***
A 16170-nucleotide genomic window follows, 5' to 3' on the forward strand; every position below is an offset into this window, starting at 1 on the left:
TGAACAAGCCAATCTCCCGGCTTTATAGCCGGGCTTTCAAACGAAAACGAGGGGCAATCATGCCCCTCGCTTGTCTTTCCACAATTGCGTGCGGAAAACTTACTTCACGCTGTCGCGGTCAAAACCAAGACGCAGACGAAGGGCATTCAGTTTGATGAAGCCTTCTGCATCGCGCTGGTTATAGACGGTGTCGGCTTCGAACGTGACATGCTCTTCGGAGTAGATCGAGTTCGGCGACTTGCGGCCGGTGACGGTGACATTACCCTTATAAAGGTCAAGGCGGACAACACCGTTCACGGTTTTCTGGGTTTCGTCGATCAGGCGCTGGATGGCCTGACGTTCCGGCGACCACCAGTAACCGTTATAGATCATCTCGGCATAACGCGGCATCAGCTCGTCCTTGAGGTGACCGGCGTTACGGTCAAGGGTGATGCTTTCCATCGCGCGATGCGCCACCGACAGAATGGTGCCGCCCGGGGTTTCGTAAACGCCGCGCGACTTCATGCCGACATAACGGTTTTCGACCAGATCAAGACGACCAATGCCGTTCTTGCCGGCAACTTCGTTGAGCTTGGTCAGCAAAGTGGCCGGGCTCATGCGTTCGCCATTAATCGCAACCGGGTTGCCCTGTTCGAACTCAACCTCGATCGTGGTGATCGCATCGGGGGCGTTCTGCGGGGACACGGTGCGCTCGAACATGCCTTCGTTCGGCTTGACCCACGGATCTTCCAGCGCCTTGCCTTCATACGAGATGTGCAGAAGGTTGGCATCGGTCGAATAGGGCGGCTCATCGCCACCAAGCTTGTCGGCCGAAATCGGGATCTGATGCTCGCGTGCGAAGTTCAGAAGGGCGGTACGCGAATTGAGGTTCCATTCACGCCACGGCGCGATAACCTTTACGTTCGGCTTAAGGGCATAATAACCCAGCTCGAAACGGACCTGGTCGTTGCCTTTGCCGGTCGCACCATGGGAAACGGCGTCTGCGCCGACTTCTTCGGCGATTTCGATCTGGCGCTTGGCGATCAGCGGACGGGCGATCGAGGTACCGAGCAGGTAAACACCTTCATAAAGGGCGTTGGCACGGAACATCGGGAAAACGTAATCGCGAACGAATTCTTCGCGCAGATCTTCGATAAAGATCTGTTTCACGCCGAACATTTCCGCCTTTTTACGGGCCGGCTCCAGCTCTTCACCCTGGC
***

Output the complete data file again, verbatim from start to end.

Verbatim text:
A 16170-nucleotide genomic window follows, 5' to 3' on the forward strand; every position below is an offset into this window, starting at 1 on the left:
TGAACAAGCCAATCTCCCGGCTTTATAGCCGGGCTTTCAAACGAAAACGAGGGGCAATCATGCCCCTCGCTTGTCTTTCCACAATTGCGTGCGGAAAACTTACTTCACGCTGTCGCGGTCAAAACCAAGACGCAGACGAAGGGCATTCAGTTTGATGAAGCCTTCTGCATCGCGCTGGTTATAGACGGTGTCGGCTTCGAACGTGACATGCTCTTCGGAGTAGATCGAGTTCGGCGACTTGCGGCCGGTGACGGTGACATTACCCTTATAAAGGTCAAGGCGGACAACACCGTTCACGGTTTTCTGGGTTTCGTCGATCAGGCGCTGGATGGCCTGACGTTCCGGCGACCACCAGTAACCGTTATAGATCATCTCGGCATAACGCGGCATCAGCTCGTCCTTGAGGTGACCGGCGTTACGGTCAAGGGTGATGCTTTCCATCGCGCGATGCGCCACCGACAGAATGGTGCCGCCCGGGGTTTCGTAAACGCCGCGCGACTTCATGCCGACATAACGGTTTTCGACCAGATCAAGACGACCAATGCCGTTCTTGCCGGCAACTTCGTTGAGCTTGGTCAGCAAAGTGGCCGGGCTCATGCGTTCGCCATTAATCGCAACCGGGTTGCCCTGTTCGAACTCAACCTCGATCGTGGTGATCGCATCGGGGGCGTTCTGCGGGGACACGGTGCGCTCGAACATGCCTTCGTTCGGCTTGACCCACGGATCTTCCAGCGCCTTGCCTTCATACGAGATGTGCAGAAGGTTGGCATCGGTCGAATAGGGCGGCTCATCGCCACCAAGCTTGTCGGCCGAAATCGGGATCTGATGCTCGCGTGCGAAGTTCAGAAGGGCGGTACGCGAATTGAGGTTCCATTCACGCCACGGCGCGATAACCTTTACGTTCGGCTTAAGGGCATAATAACCCAGCTCGAAACGGACCTGGTCGTTGCCTTTGCCGGTCGCACCATGGGAAACGGCGTCTGCGCCGACTTCTTCGGCGATTTCGATCTGGCGCTTGGCGATCAGCGGACGGGCGATCGAGGTACCGAGCAGGTAAACACCTTCATAAAGGGCGTTGGCACGGAACATCGGGAAAACGTAATCGCGAACGAATTCTTCGCGCAGATCTTCGATAAAGATCTGTTTCACGCCGAACATTTCCGCCTTTTTACGGGCCGGCTCCAGCTCTTCACCCTGGC